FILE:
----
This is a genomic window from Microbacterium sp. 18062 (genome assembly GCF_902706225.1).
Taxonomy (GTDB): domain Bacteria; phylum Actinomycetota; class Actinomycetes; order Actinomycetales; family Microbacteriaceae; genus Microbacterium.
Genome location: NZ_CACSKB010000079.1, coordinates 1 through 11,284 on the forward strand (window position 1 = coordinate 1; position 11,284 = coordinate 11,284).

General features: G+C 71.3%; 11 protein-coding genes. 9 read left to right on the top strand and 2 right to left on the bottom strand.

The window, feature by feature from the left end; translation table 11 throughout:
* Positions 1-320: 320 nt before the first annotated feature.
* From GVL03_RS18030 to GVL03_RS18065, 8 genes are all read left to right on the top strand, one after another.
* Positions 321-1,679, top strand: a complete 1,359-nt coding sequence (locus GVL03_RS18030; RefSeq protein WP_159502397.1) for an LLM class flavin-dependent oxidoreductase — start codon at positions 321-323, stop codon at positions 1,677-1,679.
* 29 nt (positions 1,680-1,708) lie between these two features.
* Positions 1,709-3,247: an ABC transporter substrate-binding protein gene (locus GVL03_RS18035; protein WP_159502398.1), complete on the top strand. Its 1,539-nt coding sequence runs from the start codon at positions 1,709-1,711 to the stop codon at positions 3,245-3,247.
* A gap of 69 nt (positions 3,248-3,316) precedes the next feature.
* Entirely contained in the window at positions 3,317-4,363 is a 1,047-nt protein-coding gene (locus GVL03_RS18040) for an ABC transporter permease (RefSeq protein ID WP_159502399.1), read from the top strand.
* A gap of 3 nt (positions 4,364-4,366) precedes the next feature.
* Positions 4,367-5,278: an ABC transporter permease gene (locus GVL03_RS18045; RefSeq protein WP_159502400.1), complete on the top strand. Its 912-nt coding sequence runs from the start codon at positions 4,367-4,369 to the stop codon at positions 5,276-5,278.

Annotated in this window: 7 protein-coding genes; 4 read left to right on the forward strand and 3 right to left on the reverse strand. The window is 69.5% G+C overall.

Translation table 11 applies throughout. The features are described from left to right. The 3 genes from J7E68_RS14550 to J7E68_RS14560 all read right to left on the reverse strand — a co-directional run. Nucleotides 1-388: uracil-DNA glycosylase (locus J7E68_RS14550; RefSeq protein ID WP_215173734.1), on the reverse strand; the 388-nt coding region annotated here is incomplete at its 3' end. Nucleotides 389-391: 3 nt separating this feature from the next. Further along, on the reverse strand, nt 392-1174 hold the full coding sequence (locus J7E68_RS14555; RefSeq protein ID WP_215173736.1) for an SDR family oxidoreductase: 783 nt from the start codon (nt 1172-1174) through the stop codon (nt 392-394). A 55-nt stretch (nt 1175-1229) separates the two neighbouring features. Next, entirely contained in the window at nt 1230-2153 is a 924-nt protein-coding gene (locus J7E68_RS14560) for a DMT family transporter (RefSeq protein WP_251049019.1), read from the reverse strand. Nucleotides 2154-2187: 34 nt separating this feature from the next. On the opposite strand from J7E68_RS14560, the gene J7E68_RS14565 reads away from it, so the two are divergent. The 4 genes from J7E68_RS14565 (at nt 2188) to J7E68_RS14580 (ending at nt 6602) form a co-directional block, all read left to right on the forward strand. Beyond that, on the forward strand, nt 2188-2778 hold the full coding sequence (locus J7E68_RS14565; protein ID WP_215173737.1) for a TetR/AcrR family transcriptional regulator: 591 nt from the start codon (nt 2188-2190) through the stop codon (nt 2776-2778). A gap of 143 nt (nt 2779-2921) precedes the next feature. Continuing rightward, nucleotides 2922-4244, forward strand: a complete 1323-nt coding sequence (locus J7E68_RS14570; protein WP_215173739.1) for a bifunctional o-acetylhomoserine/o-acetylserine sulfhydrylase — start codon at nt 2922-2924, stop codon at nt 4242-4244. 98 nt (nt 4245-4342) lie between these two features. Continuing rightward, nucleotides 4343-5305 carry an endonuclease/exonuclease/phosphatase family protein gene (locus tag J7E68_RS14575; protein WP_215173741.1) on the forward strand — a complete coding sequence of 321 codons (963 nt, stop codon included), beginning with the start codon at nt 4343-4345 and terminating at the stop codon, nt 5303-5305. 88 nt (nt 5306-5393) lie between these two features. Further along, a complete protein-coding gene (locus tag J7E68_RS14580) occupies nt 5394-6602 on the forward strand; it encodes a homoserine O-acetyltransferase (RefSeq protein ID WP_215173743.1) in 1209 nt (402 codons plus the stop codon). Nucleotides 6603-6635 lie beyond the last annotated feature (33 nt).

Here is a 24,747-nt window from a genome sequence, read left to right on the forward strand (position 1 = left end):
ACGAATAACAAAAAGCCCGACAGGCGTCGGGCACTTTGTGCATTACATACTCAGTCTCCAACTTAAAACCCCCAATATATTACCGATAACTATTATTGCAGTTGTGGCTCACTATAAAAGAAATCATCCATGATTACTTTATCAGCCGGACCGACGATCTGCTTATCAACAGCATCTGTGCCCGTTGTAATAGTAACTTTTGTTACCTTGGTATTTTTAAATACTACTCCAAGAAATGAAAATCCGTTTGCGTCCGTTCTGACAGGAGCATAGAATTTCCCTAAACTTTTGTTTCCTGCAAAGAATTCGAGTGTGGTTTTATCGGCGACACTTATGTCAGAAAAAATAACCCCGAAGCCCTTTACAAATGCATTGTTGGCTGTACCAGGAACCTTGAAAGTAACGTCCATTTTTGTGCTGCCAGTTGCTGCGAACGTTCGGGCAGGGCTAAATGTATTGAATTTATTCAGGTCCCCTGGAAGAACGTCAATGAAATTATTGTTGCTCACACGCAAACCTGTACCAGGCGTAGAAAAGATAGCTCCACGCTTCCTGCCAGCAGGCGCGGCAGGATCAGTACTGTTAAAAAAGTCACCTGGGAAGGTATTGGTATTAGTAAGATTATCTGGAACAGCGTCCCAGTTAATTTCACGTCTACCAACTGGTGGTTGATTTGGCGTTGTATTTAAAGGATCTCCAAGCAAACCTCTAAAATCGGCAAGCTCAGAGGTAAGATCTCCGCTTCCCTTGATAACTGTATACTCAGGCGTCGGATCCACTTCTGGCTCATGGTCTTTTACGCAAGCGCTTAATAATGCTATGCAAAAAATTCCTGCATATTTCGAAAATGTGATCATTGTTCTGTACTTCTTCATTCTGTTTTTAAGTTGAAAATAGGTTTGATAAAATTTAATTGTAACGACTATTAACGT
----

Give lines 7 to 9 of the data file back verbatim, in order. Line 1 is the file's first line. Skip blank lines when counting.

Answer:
* From GVL03_RS18030 to GVL03_RS18065, 8 genes are all read left to right on the top strand, one after another.
* Positions 321-1,679, top strand: a complete 1,359-nt coding sequence (locus GVL03_RS18030; RefSeq protein WP_159502397.1) for an LLM class flavin-dependent oxidoreductase — start codon at positions 321-323, stop codon at positions 1,677-1,679.
* 29 nt (positions 1,680-1,708) lie between these two features.